Over the last couple of years I've been learning more about meditation and feel like I have a decently stable understanding of "how it works". Roughly, it's something like "train your powers of observation, then observe the experience of being, in order to discover your unity with everything else".
There are a couple tricky bits in there, namely "unity" and "everything" else, but it should hold for a working definition.
Prayer is weird to me, because it has the same goal, but works by an entirely different mechanism. Roughly the core idea seems to be, talk to God.
a) way too simple b) kind of opposed to unity, to talk to something don't you have to be seperate from it?
This newsletter is going to be a messy attempt to understand how it works, and make a case for prayer. I'm certainly going to get some stuff wrong, and almost certainly already have, but I hope we can learn something together.
One place to start is with the mechanism of conversation itself. I think there are a couple properties that lend it very nicely to spiritual applications.
To start with, human beings are, in general, extremely good at conversation. It's a skill that we're constantly practicing (perhaps a little less this last year), and that can launch into with minimal friction.
If we look at conversations, you can view them as bringing people closer together. We talk in order to share information, come to agreement, and in general, to change the states of each others brains.
In some cases that can definitely be pathological, where people manipulate others into wierd counter productive brain states, but in conversation with mutually trusted others, the goal is usually to bring out brain states closer together, to be more similar to one another.
Perhaps, through conversation with God, we become more "like" God?
An interesting point of reference is Internal Family Systems therapy. As I understand it, it's an approach to psychotherapy that treats the mind as composed of distinct sub-agents that have different goals/desires and aims to integrate them through systematically "talking" to them.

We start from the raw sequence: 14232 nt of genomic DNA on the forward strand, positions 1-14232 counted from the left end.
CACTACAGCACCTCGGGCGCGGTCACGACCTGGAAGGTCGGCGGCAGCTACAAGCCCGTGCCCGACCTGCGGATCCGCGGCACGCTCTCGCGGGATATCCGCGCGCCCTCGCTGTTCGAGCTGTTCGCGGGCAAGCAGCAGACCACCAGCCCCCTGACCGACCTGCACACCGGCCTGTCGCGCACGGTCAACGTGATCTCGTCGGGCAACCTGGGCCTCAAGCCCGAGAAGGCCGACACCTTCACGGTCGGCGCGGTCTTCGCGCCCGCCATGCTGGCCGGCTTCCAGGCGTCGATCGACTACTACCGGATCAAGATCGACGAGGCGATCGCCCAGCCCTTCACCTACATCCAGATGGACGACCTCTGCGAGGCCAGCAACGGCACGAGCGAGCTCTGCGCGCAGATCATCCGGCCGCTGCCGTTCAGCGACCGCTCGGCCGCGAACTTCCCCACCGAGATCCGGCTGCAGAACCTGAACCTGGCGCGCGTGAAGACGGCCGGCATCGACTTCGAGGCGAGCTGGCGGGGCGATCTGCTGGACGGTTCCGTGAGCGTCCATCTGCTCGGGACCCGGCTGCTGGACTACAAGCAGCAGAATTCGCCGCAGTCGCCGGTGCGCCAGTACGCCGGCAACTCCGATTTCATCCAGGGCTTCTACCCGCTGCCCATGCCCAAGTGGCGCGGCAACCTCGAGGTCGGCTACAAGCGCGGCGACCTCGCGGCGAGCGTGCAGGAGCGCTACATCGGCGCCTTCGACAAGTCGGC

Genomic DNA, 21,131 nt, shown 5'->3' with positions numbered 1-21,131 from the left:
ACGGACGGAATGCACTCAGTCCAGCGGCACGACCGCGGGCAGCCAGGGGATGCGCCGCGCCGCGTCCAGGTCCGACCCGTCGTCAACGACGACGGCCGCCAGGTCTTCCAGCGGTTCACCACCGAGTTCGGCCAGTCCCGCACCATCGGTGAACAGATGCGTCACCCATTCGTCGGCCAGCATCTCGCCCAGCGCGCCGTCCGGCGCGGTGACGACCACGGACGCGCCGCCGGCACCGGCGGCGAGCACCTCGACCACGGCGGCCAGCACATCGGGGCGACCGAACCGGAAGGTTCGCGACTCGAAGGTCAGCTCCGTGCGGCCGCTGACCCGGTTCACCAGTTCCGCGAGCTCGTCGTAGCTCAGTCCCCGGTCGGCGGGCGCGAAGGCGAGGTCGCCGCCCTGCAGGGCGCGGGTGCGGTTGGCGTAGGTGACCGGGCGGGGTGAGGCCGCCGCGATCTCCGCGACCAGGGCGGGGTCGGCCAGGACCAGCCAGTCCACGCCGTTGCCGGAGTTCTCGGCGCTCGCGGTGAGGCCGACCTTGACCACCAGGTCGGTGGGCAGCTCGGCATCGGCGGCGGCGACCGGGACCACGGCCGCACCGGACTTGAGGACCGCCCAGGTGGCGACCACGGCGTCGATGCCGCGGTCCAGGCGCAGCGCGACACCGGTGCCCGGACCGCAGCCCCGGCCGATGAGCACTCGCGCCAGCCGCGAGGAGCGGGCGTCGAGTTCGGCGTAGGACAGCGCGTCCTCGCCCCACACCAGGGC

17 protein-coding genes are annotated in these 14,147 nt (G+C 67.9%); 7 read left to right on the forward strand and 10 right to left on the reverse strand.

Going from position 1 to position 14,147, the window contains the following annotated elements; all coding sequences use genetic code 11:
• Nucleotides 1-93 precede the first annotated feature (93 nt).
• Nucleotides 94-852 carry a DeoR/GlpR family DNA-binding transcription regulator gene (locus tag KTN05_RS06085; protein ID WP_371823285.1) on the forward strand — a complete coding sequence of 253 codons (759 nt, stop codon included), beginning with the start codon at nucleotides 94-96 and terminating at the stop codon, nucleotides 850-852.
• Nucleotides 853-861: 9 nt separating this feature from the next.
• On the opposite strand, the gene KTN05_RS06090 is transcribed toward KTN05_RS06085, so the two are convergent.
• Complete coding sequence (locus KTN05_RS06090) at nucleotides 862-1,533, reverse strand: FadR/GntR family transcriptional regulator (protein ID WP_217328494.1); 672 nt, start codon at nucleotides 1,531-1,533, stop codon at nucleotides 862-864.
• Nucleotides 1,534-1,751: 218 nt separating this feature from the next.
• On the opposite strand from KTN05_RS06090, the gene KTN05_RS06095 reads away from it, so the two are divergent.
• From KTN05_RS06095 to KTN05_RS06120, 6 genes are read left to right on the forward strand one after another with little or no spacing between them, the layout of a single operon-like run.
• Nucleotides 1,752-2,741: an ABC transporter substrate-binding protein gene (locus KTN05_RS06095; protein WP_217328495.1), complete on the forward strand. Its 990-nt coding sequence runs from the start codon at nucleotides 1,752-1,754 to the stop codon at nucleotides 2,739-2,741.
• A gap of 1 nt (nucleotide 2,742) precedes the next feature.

A detail I find interesting here is that the distinct sub-agents fundamentally emerge from their disagreements with one another. If they were integrated and perfectly aligned, they could be treated as a single agent, and hence conversation between isn't a meaningful construct.
This doesn't mean that the individual agents disappear, just that they don't conflict with each other.
This seems related to me with the idea of renunciation of desire. Desire is conflict between the agent that is you and the much larger agent that is the rest of the world. If the two were integrated, that conflict wouldn't exist.
So perhaps, prayer is a way for us to "integrate" with God through conversation. I'm unsure what the particular qualities of the conversation should be though. My guess would be that it's not just any kind of talking that would do it.
There is another larger problem as well. What exactly are we conversing with when we're conversing with God through prayer?
This is an important question, because if conversing with this entity is changing ourselves, it's essential that we be sure it really is God.
The framework of a conversation doesn't demand this kind total knowledge upfront though. Your conception of the other entity will change as you talk to them. And so your understanding with God can change as well. What's important is that the foundation of the conversation is towards understanding, and not separation. Perhaps this is why the idea of the love of God is so central to Christianity.
Ultimately, I think there's a piece missing in my conception of prayer: how do we learn about God through it. How do we update our model of that agent over time, decide that we've misunderstood it, or miscommunicated?
Perhaps, it rests on faith that God does fundamentally reside within us. That we're not conversing with a synthetic entity, but something real, that we need to learn to engage with.
Or perhaps there are some other answers.subscribe for updates